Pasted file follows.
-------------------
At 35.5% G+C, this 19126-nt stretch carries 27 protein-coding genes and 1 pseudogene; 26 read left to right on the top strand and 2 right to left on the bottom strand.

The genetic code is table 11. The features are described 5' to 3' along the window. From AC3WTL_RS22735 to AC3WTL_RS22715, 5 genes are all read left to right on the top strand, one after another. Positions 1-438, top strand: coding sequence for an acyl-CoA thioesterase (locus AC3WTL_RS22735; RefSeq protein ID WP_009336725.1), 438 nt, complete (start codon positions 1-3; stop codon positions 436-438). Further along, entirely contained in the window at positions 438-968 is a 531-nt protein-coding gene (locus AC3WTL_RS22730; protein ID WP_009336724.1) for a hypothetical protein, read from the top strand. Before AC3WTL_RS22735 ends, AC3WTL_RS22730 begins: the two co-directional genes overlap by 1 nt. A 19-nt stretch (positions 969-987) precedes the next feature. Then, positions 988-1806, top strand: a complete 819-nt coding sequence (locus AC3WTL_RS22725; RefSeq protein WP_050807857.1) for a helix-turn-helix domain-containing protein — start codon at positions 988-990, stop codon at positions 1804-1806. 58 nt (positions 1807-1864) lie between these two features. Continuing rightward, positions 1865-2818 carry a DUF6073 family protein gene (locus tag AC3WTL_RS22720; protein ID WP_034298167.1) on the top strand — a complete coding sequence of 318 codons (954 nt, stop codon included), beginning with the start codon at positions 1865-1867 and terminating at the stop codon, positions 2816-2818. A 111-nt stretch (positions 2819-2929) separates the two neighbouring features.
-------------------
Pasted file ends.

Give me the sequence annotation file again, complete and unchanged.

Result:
At 35.5% G+C, this 19126-nt stretch carries 27 protein-coding genes and 1 pseudogene; 26 read left to right on the top strand and 2 right to left on the bottom strand.

The genetic code is table 11. The features are described 5' to 3' along the window. From AC3WTL_RS22735 to AC3WTL_RS22715, 5 genes are all read left to right on the top strand, one after another. Positions 1-438, top strand: coding sequence for an acyl-CoA thioesterase (locus AC3WTL_RS22735; RefSeq protein ID WP_009336725.1), 438 nt, complete (start codon positions 1-3; stop codon positions 436-438). Further along, entirely contained in the window at positions 438-968 is a 531-nt protein-coding gene (locus AC3WTL_RS22730; protein ID WP_009336724.1) for a hypothetical protein, read from the top strand. Before AC3WTL_RS22735 ends, AC3WTL_RS22730 begins: the two co-directional genes overlap by 1 nt. A 19-nt stretch (positions 969-987) precedes the next feature. Then, positions 988-1806, top strand: a complete 819-nt coding sequence (locus AC3WTL_RS22725; RefSeq protein WP_050807857.1) for a helix-turn-helix domain-containing protein — start codon at positions 988-990, stop codon at positions 1804-1806. 58 nt (positions 1807-1864) lie between these two features. Continuing rightward, positions 1865-2818 carry a DUF6073 family protein gene (locus tag AC3WTL_RS22720; protein ID WP_034298167.1) on the top strand — a complete coding sequence of 318 codons (954 nt, stop codon included), beginning with the start codon at positions 1865-1867 and terminating at the stop codon, positions 2816-2818. A 111-nt stretch (positions 2819-2929) separates the two neighbouring features.